2011 | 19 | 25-36
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Rentgenowska dyfraktometria proszkowa w badaniach zabytkowych obiektów. Nowe możliwości badawcze na Wydziale Chemii UJ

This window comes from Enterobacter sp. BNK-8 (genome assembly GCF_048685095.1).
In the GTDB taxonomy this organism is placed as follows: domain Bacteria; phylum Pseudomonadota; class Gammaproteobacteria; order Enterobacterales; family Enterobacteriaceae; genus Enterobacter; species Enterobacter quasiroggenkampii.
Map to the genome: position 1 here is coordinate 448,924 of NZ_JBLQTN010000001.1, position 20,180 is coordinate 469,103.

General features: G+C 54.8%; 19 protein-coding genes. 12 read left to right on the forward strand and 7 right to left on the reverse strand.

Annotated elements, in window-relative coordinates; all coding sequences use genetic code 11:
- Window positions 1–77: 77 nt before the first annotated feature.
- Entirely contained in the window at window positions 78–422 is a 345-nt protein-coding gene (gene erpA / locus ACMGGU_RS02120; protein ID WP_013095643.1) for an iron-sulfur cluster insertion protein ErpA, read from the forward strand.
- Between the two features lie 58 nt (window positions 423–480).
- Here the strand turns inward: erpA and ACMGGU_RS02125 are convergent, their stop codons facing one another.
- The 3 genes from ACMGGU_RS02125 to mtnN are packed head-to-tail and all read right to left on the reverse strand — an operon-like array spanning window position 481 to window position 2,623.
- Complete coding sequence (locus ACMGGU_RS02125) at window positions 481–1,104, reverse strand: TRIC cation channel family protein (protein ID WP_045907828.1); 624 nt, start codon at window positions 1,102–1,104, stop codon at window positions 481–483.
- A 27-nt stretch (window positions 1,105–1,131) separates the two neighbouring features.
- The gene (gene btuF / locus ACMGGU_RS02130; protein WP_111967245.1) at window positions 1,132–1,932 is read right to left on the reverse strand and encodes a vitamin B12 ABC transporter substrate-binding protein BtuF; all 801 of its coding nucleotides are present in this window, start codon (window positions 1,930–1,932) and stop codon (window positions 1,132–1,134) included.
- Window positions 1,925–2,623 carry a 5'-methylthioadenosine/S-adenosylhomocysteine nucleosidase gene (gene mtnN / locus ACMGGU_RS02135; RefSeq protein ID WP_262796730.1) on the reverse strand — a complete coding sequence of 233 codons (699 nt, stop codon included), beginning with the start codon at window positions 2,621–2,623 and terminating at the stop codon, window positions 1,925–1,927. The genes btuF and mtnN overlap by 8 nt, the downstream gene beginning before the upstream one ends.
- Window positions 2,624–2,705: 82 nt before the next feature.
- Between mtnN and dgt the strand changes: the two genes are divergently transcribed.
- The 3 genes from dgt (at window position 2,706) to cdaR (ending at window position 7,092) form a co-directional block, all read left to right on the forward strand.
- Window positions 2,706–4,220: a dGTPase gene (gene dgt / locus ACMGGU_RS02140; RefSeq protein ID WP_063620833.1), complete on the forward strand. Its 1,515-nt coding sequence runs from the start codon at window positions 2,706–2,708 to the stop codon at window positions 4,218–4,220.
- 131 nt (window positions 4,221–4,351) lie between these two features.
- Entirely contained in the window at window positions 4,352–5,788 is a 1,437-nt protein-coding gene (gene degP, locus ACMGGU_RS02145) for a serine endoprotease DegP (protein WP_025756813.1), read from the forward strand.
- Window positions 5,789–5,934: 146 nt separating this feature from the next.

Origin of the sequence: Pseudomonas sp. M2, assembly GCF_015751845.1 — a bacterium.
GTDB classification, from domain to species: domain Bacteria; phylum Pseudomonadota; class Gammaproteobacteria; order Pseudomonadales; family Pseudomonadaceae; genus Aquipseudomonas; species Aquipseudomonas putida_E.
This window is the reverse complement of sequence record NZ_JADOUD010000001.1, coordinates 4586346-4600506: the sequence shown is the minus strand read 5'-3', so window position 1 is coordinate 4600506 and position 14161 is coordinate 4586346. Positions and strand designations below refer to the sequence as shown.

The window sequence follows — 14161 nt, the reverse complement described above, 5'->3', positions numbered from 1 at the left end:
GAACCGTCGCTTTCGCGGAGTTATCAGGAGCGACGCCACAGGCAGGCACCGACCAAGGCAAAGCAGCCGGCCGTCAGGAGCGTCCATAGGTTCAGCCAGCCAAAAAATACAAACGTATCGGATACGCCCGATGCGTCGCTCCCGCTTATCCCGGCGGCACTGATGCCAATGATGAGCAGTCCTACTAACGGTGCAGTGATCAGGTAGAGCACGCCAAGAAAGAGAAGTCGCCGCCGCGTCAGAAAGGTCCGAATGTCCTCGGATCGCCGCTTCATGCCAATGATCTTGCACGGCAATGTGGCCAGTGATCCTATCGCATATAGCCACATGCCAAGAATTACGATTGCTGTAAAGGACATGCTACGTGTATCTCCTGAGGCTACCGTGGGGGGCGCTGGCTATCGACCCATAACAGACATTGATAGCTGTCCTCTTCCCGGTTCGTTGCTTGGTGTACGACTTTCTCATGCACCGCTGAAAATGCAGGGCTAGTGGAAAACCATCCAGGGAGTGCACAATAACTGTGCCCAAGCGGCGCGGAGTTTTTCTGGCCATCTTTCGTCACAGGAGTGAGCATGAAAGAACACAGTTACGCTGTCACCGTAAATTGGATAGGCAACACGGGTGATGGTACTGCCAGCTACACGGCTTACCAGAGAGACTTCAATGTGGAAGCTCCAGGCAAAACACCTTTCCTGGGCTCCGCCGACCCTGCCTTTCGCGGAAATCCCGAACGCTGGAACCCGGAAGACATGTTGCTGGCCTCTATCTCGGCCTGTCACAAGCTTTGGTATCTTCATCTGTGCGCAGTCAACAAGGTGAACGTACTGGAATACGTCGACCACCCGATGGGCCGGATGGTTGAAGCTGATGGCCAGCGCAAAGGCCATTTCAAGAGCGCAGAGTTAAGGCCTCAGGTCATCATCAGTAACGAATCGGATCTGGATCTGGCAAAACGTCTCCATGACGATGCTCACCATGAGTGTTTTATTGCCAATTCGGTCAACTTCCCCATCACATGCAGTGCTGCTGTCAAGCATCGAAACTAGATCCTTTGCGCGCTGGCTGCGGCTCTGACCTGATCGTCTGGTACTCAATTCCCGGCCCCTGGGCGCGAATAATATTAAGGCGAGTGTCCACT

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Powder diffraction techniques in studies of historical objects can be applied to the investigations of such substances as pigments, corrosion products of metals and other crystalline artistic materials. Unlike techniques such as X-ray fluorescence (XRF) and other methods of chemical analysis that provide information on elemental composition, XRPD enables the identification and differentiation of materials with similar or even identical chemical compositions. Shell and limestone, are chemically the same (calcium carbonate), but the atoms are arranged differently in each of them. It would be difficult to tell these materials apart using elemental analysis. Some techniques, however, such as X-ray diffraction (XRD), provide information on the way atoms are arranged in a given sample and thanks to this knowledge it is possible to detect which sample contain limestone an which contain shell. As other examples one can mention several pigments; e.g., two types of lead-tin yellow, Pb2SnO4 and PbSnO3 polymorphic modifications of TiO2, or different kinds of verdigris. Precise information on the substance used in an artwork is sometimes of great importance in the dating and authentication a work of art, and in studying the origin of historical materials and in characterization of the artist’s workshop. Moreover, a description of secondary changes in the phase composition enables the study of the signs and causes of damage produced by environmental conditions and is vital to the proper conservation of the object, whether through preventive measures or restorative treatment. X-ray diffraction analysis requires a very small sample (in micro-diffraction measurements, often much less than the size of a pinhead). Moreover an identification of the investigated materials can be performed with the use of already present reference powder diffraction data (PDF Files), which are prepared and distributed by the International Centre for Diffraction Data (Pennsylvania, USA). In this paper the results of the investigations of a green paint in the Gothic panel painting Resurrected Christ from Bodzentyn (Chrystus Zmartwychwstały z Bodzentyna are presented as an example of application of micro-diffraction analysis to study the pigments. Obtained results allowed identification of lead tin yellow type I (Pb2SnO4, PDF[24-0589]), hydrocerussite ((PbCO3)2Pb(OH)2, PDF[13-131]), malachite (Cu(OH)2CuCO3, PDF[56-0001]) and cynabar (HgS, PDF [42-1408]).
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